It took me a long time to learn what the temptations of the devil are about in Luke 4. Remember when the devil tempts Jesus after he has fasted in the desert for 40 days, just after he has been baptized? The devil’s first temptation is for Jesus to turn stones into bread. Next, the devil invites Jesus to rule all the nations in the world. Finally, the devil asks Jesus to throw himself off the temple wall and let God’s angels rescue him. 


I mean, what’s wrong with Jesus turning stones into bread and feeding those who starve? Why should Jesus not rule all the lands of the world and institute justice and mercy for all? Why should Jesus not throw himself off the temple parapet and show the devil once and for all that he is God’s son with all God’s might? Wouldn’t all of those things be good?

Clearly not. So why would those not be good things?

After decades of political activism, it dawned on me that the temptations have one thing in common: The devil’s temptation is to substitute one powerful person or system with another. The changes Jesus could bring about in the devil’s scenario would be imposed in one act – just like magic! The devil tempts Jesus by asking him to become the new boss. And that is often the temptation that those of us engaged in working for justice are given. We are tempted by the vision of getting enough power to impose our agenda – God’s agenda of compassion for the poor – and make things right, once and for all.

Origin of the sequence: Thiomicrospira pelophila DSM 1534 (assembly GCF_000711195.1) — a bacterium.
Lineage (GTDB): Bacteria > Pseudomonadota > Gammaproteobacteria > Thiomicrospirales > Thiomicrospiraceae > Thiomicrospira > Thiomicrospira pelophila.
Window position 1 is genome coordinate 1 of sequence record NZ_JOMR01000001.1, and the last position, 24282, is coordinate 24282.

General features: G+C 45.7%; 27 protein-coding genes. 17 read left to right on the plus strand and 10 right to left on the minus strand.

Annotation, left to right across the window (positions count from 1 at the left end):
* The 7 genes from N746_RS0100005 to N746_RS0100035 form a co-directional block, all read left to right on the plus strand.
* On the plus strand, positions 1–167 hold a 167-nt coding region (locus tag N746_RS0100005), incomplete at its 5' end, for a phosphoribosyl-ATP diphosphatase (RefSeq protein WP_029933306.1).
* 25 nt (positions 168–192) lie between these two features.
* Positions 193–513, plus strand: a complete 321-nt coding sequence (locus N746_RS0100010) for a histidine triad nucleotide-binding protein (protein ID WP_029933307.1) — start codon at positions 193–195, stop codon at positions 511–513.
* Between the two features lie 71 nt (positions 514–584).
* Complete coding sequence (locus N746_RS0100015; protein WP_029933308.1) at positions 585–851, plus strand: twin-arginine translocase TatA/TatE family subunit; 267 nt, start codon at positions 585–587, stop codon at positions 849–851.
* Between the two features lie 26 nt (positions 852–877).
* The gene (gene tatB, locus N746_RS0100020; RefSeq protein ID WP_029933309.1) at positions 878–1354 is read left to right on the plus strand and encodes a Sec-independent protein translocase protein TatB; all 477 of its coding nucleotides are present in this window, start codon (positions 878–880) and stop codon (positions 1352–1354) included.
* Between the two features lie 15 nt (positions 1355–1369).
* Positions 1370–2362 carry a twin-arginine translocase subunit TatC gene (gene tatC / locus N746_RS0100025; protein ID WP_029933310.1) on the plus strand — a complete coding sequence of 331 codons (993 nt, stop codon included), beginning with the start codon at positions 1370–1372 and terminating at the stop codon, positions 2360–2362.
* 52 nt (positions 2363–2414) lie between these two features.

But Jesus said “no thanks”. He said “no thanks” to a change that wouldn’t involve a change of people’s hearts. He declined the opportunity to impose a new agenda from above that would simply force people to obey a new power. Jesus did not want to become a new dominator with a new and improved agenda, The Jesus Agenda.


In Luke 4, I think God is trying to tell me something about my efforts to ensure justice and mercy for all in this land and in the whole world. Jesus doesn’t want me to win a great victory over the unjust power-people and triumphantly impose The Jesus Agenda. Jesus is asking me to open myself to being loved and transformed. He wants my words and actions to be such that they prepare the way for others to open themselves to God’s love and transformation.


Query for prayerful consideration:

In my pursuit of justice and mercy for all, do my words and actions invite others to open themselves to God’s life-changing love? 

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